October 21, 2016

By The Authority Vested in Me

Often we believers fail to speak up for fear of being PC (politicly correct). We forget that even Jesus was called into account by the chief priests and elders of the people, “By what authority are you doing these things?” they asked. “And who gave you this authority” (Matt 21:23b NIV)? Paul reminds us, that we too have authority in Christ Jesus, “These, then, are the things you should teach. Encourage and rebuke with all authority. Do not let anyone despise you” (Titus 2:15 NIV).

1 comment:

Steve Corey said...


-----It was proper for the chief priests and elders to question about Jesus’ authority. We live in a fractured world The ground is fractured through the bedrock and crust clear to the mantle; it no longer works in harmonious unison producing stable, firm landscapes for dwelling and farming. It renders devastating earthquakes as fractured sections grind against one another, each seemingly of its own authority. The people are fractured. They do not work and play in unison, enjoying the land together even though it quakes. They give their unity to thousands of small bands grinding against one another with each its own authority. And belief is fractured. The knowledge of mankind presents countless masters grinding against each other like the blindness of stupidity, the arrogance of acclaimed authority. The total of it all begs for someone to have all authority. And here comes this Jesus. He claims that authority. Yet He looks quite ordinary.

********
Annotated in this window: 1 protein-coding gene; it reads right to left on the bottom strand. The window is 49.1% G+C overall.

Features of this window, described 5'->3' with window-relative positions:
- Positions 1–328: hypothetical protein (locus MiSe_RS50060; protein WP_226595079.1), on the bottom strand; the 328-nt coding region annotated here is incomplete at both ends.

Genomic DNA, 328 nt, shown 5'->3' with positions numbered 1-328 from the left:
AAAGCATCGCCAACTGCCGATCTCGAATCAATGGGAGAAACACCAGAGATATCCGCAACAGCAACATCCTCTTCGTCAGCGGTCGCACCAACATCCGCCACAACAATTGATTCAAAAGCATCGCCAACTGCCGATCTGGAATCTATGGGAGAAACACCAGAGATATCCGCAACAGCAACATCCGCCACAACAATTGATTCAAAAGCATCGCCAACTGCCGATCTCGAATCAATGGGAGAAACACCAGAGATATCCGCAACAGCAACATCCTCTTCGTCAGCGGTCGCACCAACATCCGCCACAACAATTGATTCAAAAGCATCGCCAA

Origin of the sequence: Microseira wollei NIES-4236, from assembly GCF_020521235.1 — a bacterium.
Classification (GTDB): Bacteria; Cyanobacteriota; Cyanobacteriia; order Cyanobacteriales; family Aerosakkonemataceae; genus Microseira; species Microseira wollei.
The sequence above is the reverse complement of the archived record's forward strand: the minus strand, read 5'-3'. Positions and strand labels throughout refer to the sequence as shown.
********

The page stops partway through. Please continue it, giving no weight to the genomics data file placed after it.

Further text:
-----Mental stability is built upon conservation of core beliefs. The Christian’s core beliefs are stabilized by Scripture. We hold it up to be the highest authority for the formation of what we think. We hold the Holy Spirit up as the higher authority for transforming our thoughts into beliefs and developing those into emotions and actions. We hold Christ up as a higher authority for having made a way for this to come to us, and His Father up higher for having determined all this to be the way things will work. And we know all this authority because we can hold in our hand the far more complete story of it than the chief priests and elders had.
-----By what means, then, should they have come to know Jesus’ authority like we do? Jesus’ works were everywhere to be seen. Their reality was undeniable. People were not only abuzz over them, they were showing all the signs of belief in His power by flocking to Him in droves to be healed of their infirmities. This was much different than the fractured nature of things. It was a putting together in this place of grinding up. And then there was the testimony of His ideas. People flocked to Him to hear what He said, because His propositions did not fit the world’s fractured philosophies. It was simple, to the point, and directive towards one glorious finality. Not only was it not fractured, it alluded to how man’s ideological fracturing could be repaired, curing his social fracturing so the earth itself could one day be healed.
-----The chief priests and elders were so frightened at the challenge Jesus was to their own authority, they forgot to think. That’s what happens to people captured by panic. They ground against God’s authority with their own. They charged against His ideology like gnats into the candle flame, authorizing thousands of scoffers to dig themselves into the grinding earth. Thinking is important. They should of questioned their own authority, always the first step to finding God’s authority. Finding God’s authority is the first step to being built up in unity, rather than questioning it.

Love you all,
Steve Corey